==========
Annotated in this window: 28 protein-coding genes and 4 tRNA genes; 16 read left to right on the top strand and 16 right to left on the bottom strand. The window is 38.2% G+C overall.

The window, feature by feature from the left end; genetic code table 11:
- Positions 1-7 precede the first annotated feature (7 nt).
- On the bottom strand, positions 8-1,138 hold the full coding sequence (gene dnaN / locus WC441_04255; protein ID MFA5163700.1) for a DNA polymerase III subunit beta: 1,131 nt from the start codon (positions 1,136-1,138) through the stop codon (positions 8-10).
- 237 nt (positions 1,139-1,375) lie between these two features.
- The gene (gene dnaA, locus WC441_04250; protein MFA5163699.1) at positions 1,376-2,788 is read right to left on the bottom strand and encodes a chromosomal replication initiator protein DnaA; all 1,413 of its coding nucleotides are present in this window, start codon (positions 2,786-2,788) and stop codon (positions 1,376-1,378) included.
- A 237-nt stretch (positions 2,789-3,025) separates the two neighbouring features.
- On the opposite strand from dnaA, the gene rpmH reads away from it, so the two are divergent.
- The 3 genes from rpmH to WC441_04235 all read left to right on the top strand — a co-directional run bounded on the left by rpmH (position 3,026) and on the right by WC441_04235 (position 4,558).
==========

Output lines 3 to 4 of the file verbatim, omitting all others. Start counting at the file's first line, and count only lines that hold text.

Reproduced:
- Positions 1-7 precede the first annotated feature (7 nt).
- On the bottom strand, positions 8-1,138 hold the full coding sequence (gene dnaN / locus WC441_04255; protein ID MFA5163700.1) for a DNA polymerase III subunit beta: 1,131 nt from the start codon (positions 1,136-1,138) through the stop codon (positions 8-10).